Five things to know about Microsoft future plans for Forefront

Microsoft is looking to bring some unity and clarity to its Forefront family of enterprise security and identity products the week before the RSA security conference. Here are my top five take-aways about Microsoft's future plans for Forefront.

Microsoft is looking to bring some unity and clarity to its Forefront family of enterprise security and identity products the week before the RSA security conference.

Doug Leland, the General Manger of Microsoft's Identity and Security Division, has been on a road show with press and analysts for the past couple of months to explain Microsoft's evolving strategy in this space. After chatting with him, here are my five top take-aways about what Microsoft has planned for Forefront:

1. Microsoft plans to turn Forefront into not just a family of products, but a developer platform, too. Security and identity need to be embedded and not treated just as a bolt-ons to existing solutions, Leland said. Microsoft is still working out the details of what its combined security and identity stack will look like, but some of the core elements are already known. At the base-level, Microsoft is building on top of existing protocols, like LDAP. Above that, it is opening up the Identity Lifecycle Manager programming interfaces and its security assessments to interested third-party coders. And on top of that, Microsoft is exposing its "Geneva" federated-identity framework (formerly known as "Zermatt").

2. Forefront is part of Microsoft's cloud strategy on a couple of different levels. Microsoft starting to roll out cloud-based versions of its Forefront wares, starting with the just-announced Forefront Online Security for Exchange. But Geneva -- which now is the codename for both the Zermatt framework and the next version of the Active Directory Federation Service (ADFS) identity service itself -- also is part of the Azure Services framework, specifically the .Net Services piece, Leland said. (So Geneva is/was part of the Zurich layer of Microsoft's Azure cloud platform. Sometimes Microsoft's codenames really do tell a story....)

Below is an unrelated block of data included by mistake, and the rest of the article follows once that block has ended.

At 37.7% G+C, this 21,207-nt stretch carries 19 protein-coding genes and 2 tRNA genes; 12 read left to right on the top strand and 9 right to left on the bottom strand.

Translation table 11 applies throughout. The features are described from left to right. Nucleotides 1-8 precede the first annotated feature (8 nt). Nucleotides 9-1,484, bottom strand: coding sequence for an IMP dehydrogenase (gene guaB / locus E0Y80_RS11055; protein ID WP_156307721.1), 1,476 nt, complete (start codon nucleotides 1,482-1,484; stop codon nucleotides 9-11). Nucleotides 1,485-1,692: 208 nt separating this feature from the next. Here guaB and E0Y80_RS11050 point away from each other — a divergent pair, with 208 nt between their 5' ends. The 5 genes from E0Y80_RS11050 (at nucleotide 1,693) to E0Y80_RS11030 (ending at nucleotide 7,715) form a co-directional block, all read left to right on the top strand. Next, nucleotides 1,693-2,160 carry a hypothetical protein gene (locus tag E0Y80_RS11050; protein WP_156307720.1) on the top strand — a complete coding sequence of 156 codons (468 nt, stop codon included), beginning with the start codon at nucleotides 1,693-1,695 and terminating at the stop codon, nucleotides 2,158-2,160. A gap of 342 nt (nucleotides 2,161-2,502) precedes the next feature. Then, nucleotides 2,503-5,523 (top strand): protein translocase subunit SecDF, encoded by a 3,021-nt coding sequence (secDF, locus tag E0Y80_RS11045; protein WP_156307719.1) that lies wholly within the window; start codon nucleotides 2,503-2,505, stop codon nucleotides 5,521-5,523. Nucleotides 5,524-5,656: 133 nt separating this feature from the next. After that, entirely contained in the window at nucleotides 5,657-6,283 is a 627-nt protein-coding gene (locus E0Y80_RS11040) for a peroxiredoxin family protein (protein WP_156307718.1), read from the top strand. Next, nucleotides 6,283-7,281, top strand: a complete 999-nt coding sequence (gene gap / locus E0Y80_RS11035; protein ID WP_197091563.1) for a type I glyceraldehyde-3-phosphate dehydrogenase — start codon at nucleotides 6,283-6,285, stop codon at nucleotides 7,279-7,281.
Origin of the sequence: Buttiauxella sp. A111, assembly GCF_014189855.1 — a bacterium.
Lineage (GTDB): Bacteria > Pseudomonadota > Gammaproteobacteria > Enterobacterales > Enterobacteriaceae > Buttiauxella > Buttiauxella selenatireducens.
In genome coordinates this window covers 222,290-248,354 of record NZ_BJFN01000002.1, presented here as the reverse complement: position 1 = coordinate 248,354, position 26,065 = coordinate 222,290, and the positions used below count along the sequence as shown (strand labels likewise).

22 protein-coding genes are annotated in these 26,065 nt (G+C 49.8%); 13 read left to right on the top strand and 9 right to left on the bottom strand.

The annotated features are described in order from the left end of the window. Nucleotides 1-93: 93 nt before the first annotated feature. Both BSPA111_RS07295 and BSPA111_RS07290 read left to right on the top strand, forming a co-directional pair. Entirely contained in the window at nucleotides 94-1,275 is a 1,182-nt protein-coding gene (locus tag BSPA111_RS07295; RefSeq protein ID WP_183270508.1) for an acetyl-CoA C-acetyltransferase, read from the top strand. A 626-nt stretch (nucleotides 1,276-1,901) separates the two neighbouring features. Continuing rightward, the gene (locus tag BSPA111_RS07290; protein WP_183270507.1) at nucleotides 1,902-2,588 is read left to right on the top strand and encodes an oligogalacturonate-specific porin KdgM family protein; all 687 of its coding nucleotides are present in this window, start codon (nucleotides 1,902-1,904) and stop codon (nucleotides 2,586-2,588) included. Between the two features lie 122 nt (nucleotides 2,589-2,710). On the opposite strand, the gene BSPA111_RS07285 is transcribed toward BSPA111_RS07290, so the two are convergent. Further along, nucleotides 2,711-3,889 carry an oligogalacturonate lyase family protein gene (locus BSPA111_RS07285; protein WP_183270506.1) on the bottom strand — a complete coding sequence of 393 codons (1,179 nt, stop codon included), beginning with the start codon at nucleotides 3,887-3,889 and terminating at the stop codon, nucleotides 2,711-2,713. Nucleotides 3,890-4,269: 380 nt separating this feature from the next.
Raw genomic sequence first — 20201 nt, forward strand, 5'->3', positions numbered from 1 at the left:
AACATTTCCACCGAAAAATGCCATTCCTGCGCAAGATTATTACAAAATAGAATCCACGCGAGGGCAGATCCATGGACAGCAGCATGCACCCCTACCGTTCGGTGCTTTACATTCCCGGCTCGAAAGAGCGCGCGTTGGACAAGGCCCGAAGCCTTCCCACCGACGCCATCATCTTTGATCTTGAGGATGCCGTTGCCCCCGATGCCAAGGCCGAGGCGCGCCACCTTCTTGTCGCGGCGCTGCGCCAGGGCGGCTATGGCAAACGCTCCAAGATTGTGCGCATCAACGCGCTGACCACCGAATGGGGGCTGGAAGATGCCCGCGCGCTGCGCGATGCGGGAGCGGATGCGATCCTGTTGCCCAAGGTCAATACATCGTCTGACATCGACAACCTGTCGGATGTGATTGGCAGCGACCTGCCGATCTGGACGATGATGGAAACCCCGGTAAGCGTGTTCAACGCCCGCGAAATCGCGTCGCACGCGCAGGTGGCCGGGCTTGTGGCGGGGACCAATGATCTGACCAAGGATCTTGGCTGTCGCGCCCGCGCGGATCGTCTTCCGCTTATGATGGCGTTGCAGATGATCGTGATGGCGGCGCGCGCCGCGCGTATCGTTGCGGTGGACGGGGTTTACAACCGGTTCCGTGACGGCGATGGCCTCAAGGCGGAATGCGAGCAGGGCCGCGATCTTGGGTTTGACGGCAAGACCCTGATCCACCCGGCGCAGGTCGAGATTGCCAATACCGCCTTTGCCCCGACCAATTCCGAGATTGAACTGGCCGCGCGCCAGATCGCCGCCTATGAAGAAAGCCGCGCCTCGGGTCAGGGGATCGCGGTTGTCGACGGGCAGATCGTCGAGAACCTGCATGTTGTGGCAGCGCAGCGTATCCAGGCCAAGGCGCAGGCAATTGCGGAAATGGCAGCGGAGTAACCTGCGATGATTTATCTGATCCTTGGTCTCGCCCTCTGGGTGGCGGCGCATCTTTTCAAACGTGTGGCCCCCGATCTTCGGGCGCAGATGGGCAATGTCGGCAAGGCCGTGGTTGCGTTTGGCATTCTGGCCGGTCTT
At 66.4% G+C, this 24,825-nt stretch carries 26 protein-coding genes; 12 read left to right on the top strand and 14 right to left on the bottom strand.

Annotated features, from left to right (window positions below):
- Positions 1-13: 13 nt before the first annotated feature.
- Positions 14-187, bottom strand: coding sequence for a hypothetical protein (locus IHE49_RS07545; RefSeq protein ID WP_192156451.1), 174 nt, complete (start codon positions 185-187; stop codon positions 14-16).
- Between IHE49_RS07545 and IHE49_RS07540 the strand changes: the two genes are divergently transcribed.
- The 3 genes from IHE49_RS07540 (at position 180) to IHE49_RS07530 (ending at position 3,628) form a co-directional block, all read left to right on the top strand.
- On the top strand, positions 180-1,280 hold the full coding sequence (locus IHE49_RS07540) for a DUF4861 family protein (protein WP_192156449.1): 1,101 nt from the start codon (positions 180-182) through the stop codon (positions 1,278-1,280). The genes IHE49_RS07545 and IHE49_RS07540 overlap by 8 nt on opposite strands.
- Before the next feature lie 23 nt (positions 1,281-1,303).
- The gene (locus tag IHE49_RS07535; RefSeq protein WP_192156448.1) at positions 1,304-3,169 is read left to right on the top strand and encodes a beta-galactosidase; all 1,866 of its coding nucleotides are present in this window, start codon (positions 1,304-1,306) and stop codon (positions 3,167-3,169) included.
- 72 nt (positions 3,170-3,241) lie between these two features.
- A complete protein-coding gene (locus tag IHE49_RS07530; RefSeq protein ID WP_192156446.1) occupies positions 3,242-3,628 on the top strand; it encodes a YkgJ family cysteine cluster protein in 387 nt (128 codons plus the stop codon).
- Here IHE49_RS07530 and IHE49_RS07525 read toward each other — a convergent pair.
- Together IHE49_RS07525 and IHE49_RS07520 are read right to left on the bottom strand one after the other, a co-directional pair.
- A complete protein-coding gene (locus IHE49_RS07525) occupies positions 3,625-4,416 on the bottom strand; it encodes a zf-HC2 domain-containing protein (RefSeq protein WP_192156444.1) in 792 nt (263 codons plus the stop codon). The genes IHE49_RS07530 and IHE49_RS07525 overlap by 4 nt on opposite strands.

3. Beta 2 of Stirling is out. Stirling, the next version of Microsoft's integrated Forefront suite (plus a unified management console) is running behind schedule, as Microsoft revealed a couple weeks ago. Microsoft released a public Beta 2 of Stirling today, April 16.

[What About Microsoft Morro?] -->

The final release of Stirling isn't slated until late 2009/early 2010 (with various components of it arriving throughout that period), however, which is a year later than Microsoft anticipated. When it finally ships, Stirling will be branded with the Forefront name... just like all of its family of enterprise identity and security products are starting to be. (Identity Lifecycle Manager is now known as Forefront Identity Manager, for example.) 4. Morro -- Microsoft's consumer-focused replacement for Windows Live OneCare -- is being developed by the Forefront team. Yes, it is being marketed by the Windows client team. But it's the Forefront team supplying the core antivirus/antimalware engine that will power Morro. And it is the same engine that powers Forefront Client. (It's not correct to assume Morro is a stripped-down version of Forefront client, however, Leland said.) There's no new information on when to expect Morro. Leland said Microsoft is still saying to expect the new, free service to ship in the second half of 2009 and declined to provide any further details regarding if/when a beta will be released. Microsoft is hoping that by getting Morro on all consumer PCs, especially those whose users may not have the money or interest to run antivirus/antimalware software, that it will be able to better secure the entire Windows ecosystem, Leland reiterated. 5. The People-Ready marketing campaign at Microsoft is (unfortunately) still alive. Microsoft is talking about its Forefront strategy as being all about "Business-Ready Security." That's a little more descriptive than "People-Ready," but not by much....